It’s more important now than ever to find ways to stay grounded and connected while the world changes all around us. One way to do that is to connect more deeply to your body.
No matter what is happening in the environment, your body can always be an anchor to keep your mind in the present and your feet on the ground. Your body moves you, nourishes you, and gives you a home. It can also be a safe haven when things are just too much.
An Ancient Technique For The Modern World
By practicing this simple relaxation technique, you can gently remind your body to let go of tension and just be here, in the present moment.
This technique is known as Yoga Nidra. It’s often described as “sleeping while awake”, or putting the body into a sleep-like state while the mind is still alert. According to yoga philosophy, with repeated practice you can train the body to “surf” between the states of wakefulness and sleep, inducing a deep state of relaxation and calm.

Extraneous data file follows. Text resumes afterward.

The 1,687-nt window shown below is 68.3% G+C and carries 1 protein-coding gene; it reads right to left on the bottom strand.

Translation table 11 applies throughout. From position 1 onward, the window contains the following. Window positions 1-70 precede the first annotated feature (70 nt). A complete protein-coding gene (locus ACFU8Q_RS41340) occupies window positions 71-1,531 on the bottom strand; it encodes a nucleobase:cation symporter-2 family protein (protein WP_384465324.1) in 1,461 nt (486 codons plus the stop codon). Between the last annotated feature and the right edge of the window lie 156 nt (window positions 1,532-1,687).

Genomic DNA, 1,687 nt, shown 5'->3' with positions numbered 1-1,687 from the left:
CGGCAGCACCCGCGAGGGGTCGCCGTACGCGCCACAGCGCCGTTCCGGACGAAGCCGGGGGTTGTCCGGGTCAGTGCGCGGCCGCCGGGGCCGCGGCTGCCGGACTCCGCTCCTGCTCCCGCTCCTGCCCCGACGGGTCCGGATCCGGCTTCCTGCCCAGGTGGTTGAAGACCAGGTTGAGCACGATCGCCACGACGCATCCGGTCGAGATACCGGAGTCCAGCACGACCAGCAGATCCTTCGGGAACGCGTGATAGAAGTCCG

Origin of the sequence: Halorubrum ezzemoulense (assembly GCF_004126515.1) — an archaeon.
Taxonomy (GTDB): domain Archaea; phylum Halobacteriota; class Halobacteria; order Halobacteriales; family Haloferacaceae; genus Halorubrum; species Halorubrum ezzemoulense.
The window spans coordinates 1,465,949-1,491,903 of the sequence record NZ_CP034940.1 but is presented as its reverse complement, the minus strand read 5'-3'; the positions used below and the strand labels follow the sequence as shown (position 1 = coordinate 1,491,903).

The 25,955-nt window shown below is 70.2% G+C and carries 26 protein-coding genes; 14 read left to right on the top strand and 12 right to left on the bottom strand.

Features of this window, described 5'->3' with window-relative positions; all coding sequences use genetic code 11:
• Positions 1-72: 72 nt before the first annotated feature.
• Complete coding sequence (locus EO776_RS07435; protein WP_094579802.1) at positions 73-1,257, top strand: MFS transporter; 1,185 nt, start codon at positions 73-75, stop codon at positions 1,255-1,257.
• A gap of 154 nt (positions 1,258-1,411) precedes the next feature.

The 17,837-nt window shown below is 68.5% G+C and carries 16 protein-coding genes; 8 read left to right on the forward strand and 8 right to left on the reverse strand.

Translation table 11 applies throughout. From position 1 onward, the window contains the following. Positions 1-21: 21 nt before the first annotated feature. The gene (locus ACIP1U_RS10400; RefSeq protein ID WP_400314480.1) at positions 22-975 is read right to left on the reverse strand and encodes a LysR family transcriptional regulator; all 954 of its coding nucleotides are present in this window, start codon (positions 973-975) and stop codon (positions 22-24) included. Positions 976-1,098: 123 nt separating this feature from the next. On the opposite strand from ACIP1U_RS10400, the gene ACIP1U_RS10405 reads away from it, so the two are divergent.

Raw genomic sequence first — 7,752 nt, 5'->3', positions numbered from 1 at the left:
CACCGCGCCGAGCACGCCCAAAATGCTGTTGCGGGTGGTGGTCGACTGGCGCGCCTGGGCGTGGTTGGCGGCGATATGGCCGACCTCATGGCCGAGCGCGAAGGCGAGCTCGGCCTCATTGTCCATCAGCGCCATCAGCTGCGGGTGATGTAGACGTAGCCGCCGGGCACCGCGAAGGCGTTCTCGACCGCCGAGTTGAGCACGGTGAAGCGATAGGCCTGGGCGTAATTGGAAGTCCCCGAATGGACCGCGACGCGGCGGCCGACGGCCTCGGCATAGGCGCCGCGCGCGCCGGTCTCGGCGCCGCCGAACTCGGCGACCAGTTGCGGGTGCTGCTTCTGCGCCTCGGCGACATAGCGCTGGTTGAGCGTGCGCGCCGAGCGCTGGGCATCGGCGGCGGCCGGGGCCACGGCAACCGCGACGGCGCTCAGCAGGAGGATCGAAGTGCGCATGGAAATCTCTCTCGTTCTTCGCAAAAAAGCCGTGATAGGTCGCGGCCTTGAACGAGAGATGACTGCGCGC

While Yoga Nidra is purportedly an ancient technique, it is highly relevant today. Because the world outside is highly changeable and unpredictable, it’s a beautiful gift to yourself to create a place within that you can always come home to.
Learning To Let Go
While meditation can often be challenging because the mind has nothing to do, Yoga Nidra is different because it gives the mind a “job”. By focusing first on the body, the mind can settle and go into a deeper state of relaxation.
Many of us feel challenged to fully let go, even during a massage, yoga class, or as you drift off to sleep at night. Our thoughts can keep us focused on the future or the past, causing our nervous system to remain alert.